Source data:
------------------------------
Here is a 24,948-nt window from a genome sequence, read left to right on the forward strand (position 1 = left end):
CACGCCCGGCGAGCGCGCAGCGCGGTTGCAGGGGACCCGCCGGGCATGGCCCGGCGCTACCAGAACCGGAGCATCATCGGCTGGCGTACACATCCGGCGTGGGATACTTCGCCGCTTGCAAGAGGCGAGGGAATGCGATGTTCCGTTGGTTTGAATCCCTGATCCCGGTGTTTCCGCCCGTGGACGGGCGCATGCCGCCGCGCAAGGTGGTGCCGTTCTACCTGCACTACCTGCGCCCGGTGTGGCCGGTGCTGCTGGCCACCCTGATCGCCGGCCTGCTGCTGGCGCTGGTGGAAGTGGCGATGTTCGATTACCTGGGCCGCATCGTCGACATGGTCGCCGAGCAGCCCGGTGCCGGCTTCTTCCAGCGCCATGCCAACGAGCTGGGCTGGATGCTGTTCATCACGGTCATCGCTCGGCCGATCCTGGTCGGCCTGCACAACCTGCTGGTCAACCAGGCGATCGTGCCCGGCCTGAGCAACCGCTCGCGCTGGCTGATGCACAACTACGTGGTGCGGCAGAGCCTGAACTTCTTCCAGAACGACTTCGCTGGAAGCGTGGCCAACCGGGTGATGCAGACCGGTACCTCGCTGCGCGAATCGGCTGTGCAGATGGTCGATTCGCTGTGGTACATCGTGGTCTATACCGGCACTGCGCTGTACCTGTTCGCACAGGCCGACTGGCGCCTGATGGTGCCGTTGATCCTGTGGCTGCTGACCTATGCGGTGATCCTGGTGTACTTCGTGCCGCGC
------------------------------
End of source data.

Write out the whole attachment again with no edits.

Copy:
Here is a 24,948-nt window from a genome sequence, read left to right on the forward strand (position 1 = left end):
CACGCCCGGCGAGCGCGCAGCGCGGTTGCAGGGGACCCGCCGGGCATGGCCCGGCGCTACCAGAACCGGAGCATCATCGGCTGGCGTACACATCCGGCGTGGGATACTTCGCCGCTTGCAAGAGGCGAGGGAATGCGATGTTCCGTTGGTTTGAATCCCTGATCCCGGTGTTTCCGCCCGTGGACGGGCGCATGCCGCCGCGCAAGGTGGTGCCGTTCTACCTGCACTACCTGCGCCCGGTGTGGCCGGTGCTGCTGGCCACCCTGATCGCCGGCCTGCTGCTGGCGCTGGTGGAAGTGGCGATGTTCGATTACCTGGGCCGCATCGTCGACATGGTCGCCGAGCAGCCCGGTGCCGGCTTCTTCCAGCGCCATGCCAACGAGCTGGGCTGGATGCTGTTCATCACGGTCATCGCTCGGCCGATCCTGGTCGGCCTGCACAACCTGCTGGTCAACCAGGCGATCGTGCCCGGCCTGAGCAACCGCTCGCGCTGGCTGATGCACAACTACGTGGTGCGGCAGAGCCTGAACTTCTTCCAGAACGACTTCGCTGGAAGCGTGGCCAACCGGGTGATGCAGACCGGTACCTCGCTGCGCGAATCGGCTGTGCAGATGGTCGATTCGCTGTGGTACATCGTGGTCTATACCGGCACTGCGCTGTACCTGTTCGCACAGGCCGACTGGCGCCTGATGGTGCCGTTGATCCTGTGGCTGCTGACCTATGCGGTGATCCTGGTGTACTTCGTGCCGCGC